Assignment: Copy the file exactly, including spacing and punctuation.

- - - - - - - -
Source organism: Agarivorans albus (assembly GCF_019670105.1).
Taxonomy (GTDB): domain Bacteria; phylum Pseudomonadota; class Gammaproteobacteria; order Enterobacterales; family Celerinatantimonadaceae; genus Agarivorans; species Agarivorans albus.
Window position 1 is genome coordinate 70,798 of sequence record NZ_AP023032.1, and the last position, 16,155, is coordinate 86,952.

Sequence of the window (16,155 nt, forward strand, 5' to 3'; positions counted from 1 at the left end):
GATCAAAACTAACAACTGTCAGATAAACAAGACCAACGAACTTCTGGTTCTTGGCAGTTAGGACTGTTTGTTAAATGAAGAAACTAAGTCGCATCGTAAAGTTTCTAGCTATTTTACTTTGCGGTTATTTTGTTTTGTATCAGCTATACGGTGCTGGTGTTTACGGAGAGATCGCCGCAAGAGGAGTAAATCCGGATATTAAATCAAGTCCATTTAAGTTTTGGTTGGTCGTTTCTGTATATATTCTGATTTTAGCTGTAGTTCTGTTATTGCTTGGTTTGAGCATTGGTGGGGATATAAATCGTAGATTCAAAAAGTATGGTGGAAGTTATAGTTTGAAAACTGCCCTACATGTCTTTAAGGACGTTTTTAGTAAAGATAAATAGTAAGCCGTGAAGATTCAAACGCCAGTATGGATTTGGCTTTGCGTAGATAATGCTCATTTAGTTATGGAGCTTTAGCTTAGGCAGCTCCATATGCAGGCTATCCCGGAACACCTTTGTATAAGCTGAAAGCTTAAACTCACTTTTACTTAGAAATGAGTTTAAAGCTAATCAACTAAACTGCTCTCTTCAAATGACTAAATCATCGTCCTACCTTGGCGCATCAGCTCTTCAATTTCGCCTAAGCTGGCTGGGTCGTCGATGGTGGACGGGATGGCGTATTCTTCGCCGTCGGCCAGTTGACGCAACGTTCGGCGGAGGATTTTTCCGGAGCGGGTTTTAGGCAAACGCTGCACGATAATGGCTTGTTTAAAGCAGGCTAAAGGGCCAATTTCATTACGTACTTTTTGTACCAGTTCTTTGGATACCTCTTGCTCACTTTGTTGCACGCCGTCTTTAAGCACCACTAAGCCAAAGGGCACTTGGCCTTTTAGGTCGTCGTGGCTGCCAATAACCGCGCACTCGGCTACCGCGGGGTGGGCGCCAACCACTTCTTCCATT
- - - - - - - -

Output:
Source organism: Agarivorans albus (assembly GCF_019670105.1).
Taxonomy (GTDB): domain Bacteria; phylum Pseudomonadota; class Gammaproteobacteria; order Enterobacterales; family Celerinatantimonadaceae; genus Agarivorans; species Agarivorans albus.
Window position 1 is genome coordinate 70,798 of sequence record NZ_AP023032.1, and the last position, 16,155, is coordinate 86,952.

Sequence of the window (16,155 nt, forward strand, 5' to 3'; positions counted from 1 at the left end):
GATCAAAACTAACAACTGTCAGATAAACAAGACCAACGAACTTCTGGTTCTTGGCAGTTAGGACTGTTTGTTAAATGAAGAAACTAAGTCGCATCGTAAAGTTTCTAGCTATTTTACTTTGCGGTTATTTTGTTTTGTATCAGCTATACGGTGCTGGTGTTTACGGAGAGATCGCCGCAAGAGGAGTAAATCCGGATATTAAATCAAGTCCATTTAAGTTTTGGTTGGTCGTTTCTGTATATATTCTGATTTTAGCTGTAGTTCTGTTATTGCTTGGTTTGAGCATTGGTGGGGATATAAATCGTAGATTCAAAAAGTATGGTGGAAGTTATAGTTTGAAAACTGCCCTACATGTCTTTAAGGACGTTTTTAGTAAAGATAAATAGTAAGCCGTGAAGATTCAAACGCCAGTATGGATTTGGCTTTGCGTAGATAATGCTCATTTAGTTATGGAGCTTTAGCTTAGGCAGCTCCATATGCAGGCTATCCCGGAACACCTTTGTATAAGCTGAAAGCTTAAACTCACTTTTACTTAGAAATGAGTTTAAAGCTAATCAACTAAACTGCTCTCTTCAAATGACTAAATCATCGTCCTACCTTGGCGCATCAGCTCTTCAATTTCGCCTAAGCTGGCTGGGTCGTCGATGGTGGACGGGATGGCGTATTCTTCGCCGTCGGCCAGTTGACGCAACGTTCGGCGGAGGATTTTTCCGGAGCGGGTTTTAGGCAAACGCTGCACGATAATGGCTTGTTTAAAGCAGGCTAAAGGGCCAATTTCATTACGTACTTTTTGTACCAGTTCTTTGGATACCTCTTGCTCACTTTGTTGCACGCCGTCTTTAAGCACCACTAAGCCAAAGGGCACTTGGCCTTTTAGGTCGTCGTGGCTGCCAATAACCGCGCACTCGGCTACCGCGGGGTGGGCGCCAACCACTTCTTCCATT